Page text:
(Microsoft Word - HEB510, Introduction to Hebrew, Fall Module 2004

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					NAZARENE THEOLOGICAL SEMINARY                                   Joseph Coleson, Professor
HEB510 Introduction to Biblical Hebrew                          NTS: (816) 333-6254, x210
Fall, 2004 (module)                                             e-mail: jecoleson@NTS.edu

I. Course Rationale

About seventy-five percent of the Bible is written in Hebrew. Reading the Bible in its
original languages is an invaluable skill yielding daily returns for a lifetime of ministry.

The Bible may be likened to a treasure house of God's introduction (of God's own Self)
and of God's instruction in faithful and righteous living. Many of the treasures inside
reveal their deepest value and most shimmering beauty only in the languages they
originally were cast in. On the "negative" side, many misunderstandings of the Bible's
teachings--misunderstandings both comical and grave--can be corrected only on the basis
of the text in its original language(s).

The minister of the Gospel of Jesus Christ is responsible to convey the message of the
Bible to many persons in many settings over a lifetime of ministry. The minister requires
a fountain of living waters, not a cistern into which s/he can pour only that which s/he has
carried from someone else's spring. The question is not, "Can I afford the time and effort
required to learn to function in biblical Hebrew?" but, rather, "Can I afford not to invest
for the knowledge, skills, and understanding that will yield so rich a return for me, and
for all those I minister to, for the life of my ministry?"

II. Course Objectives

Upon completion of this course, you will be able to:

1. Recite and write from memory the Hebrew alphabet and vowel chart.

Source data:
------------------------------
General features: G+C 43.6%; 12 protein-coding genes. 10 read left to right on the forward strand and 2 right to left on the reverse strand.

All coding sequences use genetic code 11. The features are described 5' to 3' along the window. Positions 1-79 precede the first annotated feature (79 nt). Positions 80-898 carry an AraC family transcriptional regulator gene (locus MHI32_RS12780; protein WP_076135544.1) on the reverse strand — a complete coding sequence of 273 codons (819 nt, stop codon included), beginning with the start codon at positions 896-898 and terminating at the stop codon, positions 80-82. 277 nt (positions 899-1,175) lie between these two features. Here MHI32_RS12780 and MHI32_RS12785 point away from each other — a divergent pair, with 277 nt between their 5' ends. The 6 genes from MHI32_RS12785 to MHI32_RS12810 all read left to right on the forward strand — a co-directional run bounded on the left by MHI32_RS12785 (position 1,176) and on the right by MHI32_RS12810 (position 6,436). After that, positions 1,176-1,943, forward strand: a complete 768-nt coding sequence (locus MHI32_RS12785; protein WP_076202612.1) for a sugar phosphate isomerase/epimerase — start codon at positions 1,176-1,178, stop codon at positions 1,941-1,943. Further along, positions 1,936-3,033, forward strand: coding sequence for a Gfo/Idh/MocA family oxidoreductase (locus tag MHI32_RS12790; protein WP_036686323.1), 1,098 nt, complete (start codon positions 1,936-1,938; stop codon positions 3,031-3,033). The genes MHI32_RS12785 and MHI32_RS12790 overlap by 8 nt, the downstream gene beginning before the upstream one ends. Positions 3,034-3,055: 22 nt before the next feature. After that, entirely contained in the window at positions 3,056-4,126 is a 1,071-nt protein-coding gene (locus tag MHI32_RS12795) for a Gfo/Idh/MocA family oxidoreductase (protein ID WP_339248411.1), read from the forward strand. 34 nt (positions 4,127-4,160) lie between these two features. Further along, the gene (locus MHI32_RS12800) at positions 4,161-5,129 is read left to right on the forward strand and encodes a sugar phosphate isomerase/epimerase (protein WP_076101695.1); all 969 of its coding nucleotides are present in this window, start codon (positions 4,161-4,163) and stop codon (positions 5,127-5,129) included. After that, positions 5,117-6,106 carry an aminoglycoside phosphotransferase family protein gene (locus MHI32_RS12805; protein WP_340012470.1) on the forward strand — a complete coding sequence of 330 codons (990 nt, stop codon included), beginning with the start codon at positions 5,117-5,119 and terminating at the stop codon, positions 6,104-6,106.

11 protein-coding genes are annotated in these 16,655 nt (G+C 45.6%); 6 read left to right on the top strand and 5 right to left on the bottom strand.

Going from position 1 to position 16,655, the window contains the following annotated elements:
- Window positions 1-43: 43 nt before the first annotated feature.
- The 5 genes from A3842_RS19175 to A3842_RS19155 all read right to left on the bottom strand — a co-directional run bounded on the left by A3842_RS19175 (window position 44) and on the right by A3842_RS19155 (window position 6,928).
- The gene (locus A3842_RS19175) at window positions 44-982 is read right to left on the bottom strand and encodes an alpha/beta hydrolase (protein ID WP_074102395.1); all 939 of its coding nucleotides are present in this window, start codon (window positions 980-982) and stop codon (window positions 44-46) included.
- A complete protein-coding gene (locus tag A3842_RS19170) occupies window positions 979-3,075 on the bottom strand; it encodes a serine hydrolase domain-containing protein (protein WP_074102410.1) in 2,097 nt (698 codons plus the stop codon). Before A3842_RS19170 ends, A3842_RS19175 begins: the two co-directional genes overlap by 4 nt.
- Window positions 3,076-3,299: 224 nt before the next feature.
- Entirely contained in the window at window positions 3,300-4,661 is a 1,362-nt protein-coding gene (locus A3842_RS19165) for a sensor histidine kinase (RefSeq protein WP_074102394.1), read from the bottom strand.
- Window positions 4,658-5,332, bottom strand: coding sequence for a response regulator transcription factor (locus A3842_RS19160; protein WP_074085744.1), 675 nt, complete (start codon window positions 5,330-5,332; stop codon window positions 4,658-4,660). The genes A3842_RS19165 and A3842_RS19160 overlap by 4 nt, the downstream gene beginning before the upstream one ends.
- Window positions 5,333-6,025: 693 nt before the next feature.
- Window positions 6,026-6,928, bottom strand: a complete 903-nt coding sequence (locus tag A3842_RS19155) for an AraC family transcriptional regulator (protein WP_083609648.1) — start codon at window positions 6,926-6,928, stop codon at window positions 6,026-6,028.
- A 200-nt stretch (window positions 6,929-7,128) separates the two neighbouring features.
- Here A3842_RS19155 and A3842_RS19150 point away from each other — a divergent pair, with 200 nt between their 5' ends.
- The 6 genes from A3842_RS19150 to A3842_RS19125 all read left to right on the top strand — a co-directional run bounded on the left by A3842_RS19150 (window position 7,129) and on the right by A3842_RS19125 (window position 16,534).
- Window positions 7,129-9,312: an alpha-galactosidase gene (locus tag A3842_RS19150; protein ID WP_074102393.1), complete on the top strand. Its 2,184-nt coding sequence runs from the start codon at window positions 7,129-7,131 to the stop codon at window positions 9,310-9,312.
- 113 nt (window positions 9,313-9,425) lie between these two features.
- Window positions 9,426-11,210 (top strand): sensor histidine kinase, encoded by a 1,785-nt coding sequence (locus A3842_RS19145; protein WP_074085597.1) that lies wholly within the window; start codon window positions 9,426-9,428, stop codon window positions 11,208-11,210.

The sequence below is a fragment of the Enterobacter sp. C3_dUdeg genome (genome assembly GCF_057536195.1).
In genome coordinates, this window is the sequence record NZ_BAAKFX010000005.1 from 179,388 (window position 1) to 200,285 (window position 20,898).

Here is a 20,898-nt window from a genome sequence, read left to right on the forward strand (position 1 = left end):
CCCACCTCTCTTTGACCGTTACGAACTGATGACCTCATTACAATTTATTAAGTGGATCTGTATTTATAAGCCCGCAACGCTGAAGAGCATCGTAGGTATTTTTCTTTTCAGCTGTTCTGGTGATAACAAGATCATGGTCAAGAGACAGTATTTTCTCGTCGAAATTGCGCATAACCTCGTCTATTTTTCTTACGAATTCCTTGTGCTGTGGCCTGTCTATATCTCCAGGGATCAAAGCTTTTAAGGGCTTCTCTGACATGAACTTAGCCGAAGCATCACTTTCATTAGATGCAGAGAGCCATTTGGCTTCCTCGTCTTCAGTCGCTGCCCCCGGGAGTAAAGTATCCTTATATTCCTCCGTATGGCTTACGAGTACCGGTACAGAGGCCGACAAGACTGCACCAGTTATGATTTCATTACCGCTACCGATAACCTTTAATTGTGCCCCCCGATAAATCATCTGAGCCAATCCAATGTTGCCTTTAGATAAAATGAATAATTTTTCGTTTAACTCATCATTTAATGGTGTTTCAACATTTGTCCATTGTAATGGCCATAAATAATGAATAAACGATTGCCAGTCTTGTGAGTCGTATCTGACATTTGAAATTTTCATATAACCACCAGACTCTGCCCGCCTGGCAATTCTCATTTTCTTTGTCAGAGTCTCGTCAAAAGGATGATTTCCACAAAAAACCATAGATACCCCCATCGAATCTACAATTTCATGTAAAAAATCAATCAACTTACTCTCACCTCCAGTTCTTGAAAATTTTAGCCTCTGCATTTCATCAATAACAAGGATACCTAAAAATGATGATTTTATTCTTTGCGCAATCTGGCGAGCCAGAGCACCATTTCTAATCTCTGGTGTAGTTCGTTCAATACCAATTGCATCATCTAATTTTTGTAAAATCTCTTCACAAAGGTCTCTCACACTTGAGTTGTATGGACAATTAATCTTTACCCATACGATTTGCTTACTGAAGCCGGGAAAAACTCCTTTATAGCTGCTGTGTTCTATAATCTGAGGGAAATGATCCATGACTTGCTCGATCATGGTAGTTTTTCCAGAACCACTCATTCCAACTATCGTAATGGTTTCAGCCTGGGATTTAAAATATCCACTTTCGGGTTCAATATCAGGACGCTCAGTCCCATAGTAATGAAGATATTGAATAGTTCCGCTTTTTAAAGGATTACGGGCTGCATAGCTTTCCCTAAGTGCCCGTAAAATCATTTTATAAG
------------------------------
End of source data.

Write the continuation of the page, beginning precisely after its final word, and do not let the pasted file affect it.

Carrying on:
2. Read any verse in the Hebrew Bible.
3. Reproduce and understand the functions of the Hebrew noun, adjective, and pronoun
   systems, and the Qal stem of the verb system.
4. Identify (parse) strong verbs in the remaining Hebrew stems.
5. Translate, in addition, about 200 of the most common words in biblical Hebrew.
6. Use the basic lexical and grammatical tools available to the Hebrew student.
7. Translate, with helps, most Hebrew prose texts, and some poetic texts.

III. Required Texts

1. Brown, Francis, S. R. Driver, and C. A. Briggs. Hebrew and English Lexicon of the
   Old Testament.
2. United Bible Societies. Biblia Hebraica Stuttgartensia.
3. Van Pelt, Miles V. and Gary D. Pratico. The Vocabulary Guide to Biblical Hebrew.
4. Weingreen, J. A Practical Grammar for Classical Hebrew.
HEB510 Intro. to Bib. Hebrew FA/04 Syllabus                                          p. 2

IV. Course Schedule

Pre-Course-Meeting Assignments:

1. Memorize the Hebrew alphabet, so as to write and recite it perfectly, without helps.
2. Memorize the biblical Hebrew vowel chart, so as to write it perfectly, without helps.
3. Memorize the first fifty words in Van Pelt and Pratico's list, pp. 2-4.

Modular Daily Schedule:

August 31 - Course Introduction; Noun and adjective declension; Independent personal
            (subject) pronoun declension.
Sept.   1 - Quiz; review; vocabulary; introduction to prepositions; dependent (object)
            pronoun declension.
        2 - Quiz; review; vocabulary; introduction to lexicon.
        3 - Quiz; review; vocabulary; Qal stem perfect verb paradigm.

Sept.    6 - Quiz; review; vocabulary; Qal stem imperfect verb paradigm.
         7 - Quiz; review; vocabulary; remaining Qal stem verb features.
         8 - Quiz; review; vocabulary; introduction to Hebrew verb system.
         9 - Quiz; review; vocabulary; introduction to weak verbs.
        10 - Final examination, Part 1; discussion of post-course-meeting assignments
             and procedures.

Post-Course-Meeting Assignments:

Weekly translation assignments, schedule to be distributed and discussed 09/10/04.

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